The folks at Standard and Poor’s hate democracy.
Really, that’s the only opinion you can come to now that the S&P is publicly discussing its decision to lower the United State’s credit rating from AAA to AA+.
Either that or the gang at the S&P thinks the Republicans and Democrats in D.C. are unable to address the issues affecting the American public in a timely or meaningful way.
Instead, they engage in a debate that is less concerned with solving problems than with appealing to their respective bases by offering them easily digestible soundbites that only further the partisan divide splitting this great but financially overextended nation of ours.
In other words, the president and each and every member of Congress are engaged in a game of ill-conceived one-up-manship that has disastrous consequences for America itself.
Here’s what the New York Times said:
The company, one of three major agencies that offer advice to investors in debt securities, said it was cutting its rating of long-term federal debt to AA+, one notch below the top grade of AAA. It described the decision as a judgment about the nation’s leaders, writing that “the gulf between the political parties” had reduced its confidence in the government’s ability to manage its finances.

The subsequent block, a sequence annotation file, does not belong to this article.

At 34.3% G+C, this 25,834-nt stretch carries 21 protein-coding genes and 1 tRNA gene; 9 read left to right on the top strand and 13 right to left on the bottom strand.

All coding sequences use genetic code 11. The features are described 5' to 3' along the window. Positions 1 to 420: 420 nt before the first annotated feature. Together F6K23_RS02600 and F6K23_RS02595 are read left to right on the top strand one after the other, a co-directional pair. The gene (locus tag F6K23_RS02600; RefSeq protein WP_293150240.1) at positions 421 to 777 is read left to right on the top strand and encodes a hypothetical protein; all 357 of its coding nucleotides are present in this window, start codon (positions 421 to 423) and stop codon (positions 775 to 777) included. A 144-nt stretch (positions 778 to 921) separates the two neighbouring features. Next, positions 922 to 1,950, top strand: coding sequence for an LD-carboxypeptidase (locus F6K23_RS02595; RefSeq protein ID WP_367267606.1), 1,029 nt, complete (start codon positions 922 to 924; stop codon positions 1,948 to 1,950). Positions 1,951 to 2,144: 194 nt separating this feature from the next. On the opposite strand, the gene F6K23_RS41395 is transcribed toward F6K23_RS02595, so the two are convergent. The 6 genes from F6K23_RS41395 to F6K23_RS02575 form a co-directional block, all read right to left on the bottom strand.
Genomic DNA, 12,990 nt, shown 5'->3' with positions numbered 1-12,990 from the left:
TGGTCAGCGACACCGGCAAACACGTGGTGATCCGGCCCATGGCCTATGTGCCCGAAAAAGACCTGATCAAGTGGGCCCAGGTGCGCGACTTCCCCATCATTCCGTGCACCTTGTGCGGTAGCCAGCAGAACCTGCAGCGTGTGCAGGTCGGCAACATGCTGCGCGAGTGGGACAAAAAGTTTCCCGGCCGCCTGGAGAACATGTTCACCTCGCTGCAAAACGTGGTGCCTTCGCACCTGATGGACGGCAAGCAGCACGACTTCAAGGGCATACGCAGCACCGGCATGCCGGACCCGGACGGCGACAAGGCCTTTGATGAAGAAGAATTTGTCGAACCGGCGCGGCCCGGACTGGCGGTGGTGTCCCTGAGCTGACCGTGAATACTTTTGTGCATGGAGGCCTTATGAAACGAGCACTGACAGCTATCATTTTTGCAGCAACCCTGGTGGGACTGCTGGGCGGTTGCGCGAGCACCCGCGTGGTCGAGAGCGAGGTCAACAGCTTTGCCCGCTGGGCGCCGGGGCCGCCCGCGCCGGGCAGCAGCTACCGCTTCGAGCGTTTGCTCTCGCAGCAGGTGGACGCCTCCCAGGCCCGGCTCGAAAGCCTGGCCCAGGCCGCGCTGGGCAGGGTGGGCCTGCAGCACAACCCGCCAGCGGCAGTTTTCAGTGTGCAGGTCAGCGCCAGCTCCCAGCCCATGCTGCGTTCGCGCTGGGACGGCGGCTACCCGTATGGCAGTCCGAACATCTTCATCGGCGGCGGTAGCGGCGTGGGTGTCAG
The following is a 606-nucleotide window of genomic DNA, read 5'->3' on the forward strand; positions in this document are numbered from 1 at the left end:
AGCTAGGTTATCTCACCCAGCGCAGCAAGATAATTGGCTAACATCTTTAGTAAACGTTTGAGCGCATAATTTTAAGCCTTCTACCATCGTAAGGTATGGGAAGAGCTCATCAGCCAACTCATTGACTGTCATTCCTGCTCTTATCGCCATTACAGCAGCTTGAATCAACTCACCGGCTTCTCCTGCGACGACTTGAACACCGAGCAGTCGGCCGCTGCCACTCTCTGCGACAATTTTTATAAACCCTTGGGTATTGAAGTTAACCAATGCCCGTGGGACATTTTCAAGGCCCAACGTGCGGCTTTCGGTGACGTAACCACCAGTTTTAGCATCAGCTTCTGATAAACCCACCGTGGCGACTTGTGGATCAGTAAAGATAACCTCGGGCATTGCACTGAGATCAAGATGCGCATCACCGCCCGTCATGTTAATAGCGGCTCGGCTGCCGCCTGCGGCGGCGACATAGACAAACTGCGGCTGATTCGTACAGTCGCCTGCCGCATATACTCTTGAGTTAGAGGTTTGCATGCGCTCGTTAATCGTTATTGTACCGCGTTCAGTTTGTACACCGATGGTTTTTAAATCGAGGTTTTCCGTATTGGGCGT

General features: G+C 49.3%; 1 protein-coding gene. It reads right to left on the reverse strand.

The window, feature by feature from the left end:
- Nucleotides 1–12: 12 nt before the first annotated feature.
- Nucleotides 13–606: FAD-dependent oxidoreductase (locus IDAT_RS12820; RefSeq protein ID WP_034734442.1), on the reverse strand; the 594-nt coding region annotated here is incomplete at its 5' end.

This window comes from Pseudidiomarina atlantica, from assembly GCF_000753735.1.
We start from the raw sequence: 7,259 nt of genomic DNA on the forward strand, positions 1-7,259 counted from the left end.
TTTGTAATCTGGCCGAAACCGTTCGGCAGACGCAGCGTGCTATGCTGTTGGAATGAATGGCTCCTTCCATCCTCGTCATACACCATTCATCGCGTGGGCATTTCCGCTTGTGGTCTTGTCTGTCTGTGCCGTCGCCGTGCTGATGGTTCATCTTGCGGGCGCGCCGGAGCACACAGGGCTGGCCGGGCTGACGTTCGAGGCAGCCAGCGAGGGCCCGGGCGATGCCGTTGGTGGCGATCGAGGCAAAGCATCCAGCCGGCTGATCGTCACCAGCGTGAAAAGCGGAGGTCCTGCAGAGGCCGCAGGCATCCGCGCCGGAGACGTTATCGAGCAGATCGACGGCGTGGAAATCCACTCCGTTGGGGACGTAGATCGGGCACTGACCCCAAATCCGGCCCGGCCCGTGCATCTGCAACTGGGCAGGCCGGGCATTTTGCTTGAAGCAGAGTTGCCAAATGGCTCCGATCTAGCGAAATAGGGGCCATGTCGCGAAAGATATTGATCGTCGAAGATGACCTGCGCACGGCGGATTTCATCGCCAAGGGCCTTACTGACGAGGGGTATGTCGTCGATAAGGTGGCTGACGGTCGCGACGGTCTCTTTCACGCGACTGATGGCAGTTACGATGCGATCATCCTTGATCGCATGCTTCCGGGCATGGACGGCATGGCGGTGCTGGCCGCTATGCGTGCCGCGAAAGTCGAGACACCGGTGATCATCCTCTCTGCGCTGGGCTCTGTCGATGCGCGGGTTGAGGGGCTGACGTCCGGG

“The downgrade reflects our view that the effectiveness, stability, and predictability of American policymaking and political institutions have weakened at a time of ongoing fiscal and economic challenge,” the company said in a statement.
Here’s what S&P Managing Director John Chambers had to say on Anderson Cooper:
And another report from Politico:
S&P managing director John Chambers told reporters on a Saturday conference call that the toxic mix of a listless economy and political infighting will cause government debt to grow.
“Compared to some other highly rated governments, the U.S. government does not have the proactive ability to put public finances on a firm footing,” Chambers said.
His colleague David Beers said the partisan discord increases the risk that Washington will not achieve effective policy remedies.
“For that reason, there’s a lot of uncertainty about the future debt burden,” Beers said.